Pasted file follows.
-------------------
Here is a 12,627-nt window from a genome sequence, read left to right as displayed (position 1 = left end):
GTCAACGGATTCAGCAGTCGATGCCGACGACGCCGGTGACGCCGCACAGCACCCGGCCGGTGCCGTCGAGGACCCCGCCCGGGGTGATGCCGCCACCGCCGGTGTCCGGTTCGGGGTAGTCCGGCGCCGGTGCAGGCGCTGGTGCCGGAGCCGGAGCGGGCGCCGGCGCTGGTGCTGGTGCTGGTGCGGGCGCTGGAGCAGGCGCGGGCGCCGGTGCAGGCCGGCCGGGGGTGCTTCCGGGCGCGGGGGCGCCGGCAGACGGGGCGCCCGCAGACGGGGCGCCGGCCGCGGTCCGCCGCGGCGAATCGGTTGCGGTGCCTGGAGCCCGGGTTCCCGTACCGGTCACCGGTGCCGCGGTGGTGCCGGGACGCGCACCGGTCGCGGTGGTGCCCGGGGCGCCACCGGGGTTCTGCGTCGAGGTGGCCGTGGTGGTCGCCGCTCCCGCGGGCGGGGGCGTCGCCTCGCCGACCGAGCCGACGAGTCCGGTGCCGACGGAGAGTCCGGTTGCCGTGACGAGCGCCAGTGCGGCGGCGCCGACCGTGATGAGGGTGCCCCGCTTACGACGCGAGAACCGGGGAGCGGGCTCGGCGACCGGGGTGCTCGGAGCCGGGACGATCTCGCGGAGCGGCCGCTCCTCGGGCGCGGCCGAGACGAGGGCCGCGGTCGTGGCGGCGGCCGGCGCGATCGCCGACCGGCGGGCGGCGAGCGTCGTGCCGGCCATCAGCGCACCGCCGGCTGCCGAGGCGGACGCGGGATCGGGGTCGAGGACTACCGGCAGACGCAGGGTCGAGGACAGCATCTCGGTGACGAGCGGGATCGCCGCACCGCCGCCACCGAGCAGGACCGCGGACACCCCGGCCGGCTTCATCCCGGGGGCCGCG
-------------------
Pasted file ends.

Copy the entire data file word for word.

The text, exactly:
Here is a 12,627-nt window from a genome sequence, read left to right as displayed (position 1 = left end):
GTCAACGGATTCAGCAGTCGATGCCGACGACGCCGGTGACGCCGCACAGCACCCGGCCGGTGCCGTCGAGGACCCCGCCCGGGGTGATGCCGCCACCGCCGGTGTCCGGTTCGGGGTAGTCCGGCGCCGGTGCAGGCGCTGGTGCCGGAGCCGGAGCGGGCGCCGGCGCTGGTGCTGGTGCTGGTGCGGGCGCTGGAGCAGGCGCGGGCGCCGGTGCAGGCCGGCCGGGGGTGCTTCCGGGCGCGGGGGCGCCGGCAGACGGGGCGCCCGCAGACGGGGCGCCGGCCGCGGTCCGCCGCGGCGAATCGGTTGCGGTGCCTGGAGCCCGGGTTCCCGTACCGGTCACCGGTGCCGCGGTGGTGCCGGGACGCGCACCGGTCGCGGTGGTGCCCGGGGCGCCACCGGGGTTCTGCGTCGAGGTGGCCGTGGTGGTCGCCGCTCCCGCGGGCGGGGGCGTCGCCTCGCCGACCGAGCCGACGAGTCCGGTGCCGACGGAGAGTCCGGTTGCCGTGACGAGCGCCAGTGCGGCGGCGCCGACCGTGATGAGGGTGCCCCGCTTACGACGCGAGAACCGGGGAGCGGGCTCGGCGACCGGGGTGCTCGGAGCCGGGACGATCTCGCGGAGCGGCCGCTCCTCGGGCGCGGCCGAGACGAGGGCCGCGGTCGTGGCGGCGGCCGGCGCGATCGCCGACCGGCGGGCGGCGAGCGTCGTGCCGGCCATCAGCGCACCGCCGGCTGCCGAGGCGGACGCGGGATCGGGGTCGAGGACTACCGGCAGACGCAGGGTCGAGGACAGCATCTCGGTGACGAGCGGGATCGCCGCACCGCCGCCACCGAGCAGGACCGCGGACACCCCGGCCGGCTTCATCCCGGGGGCCGCG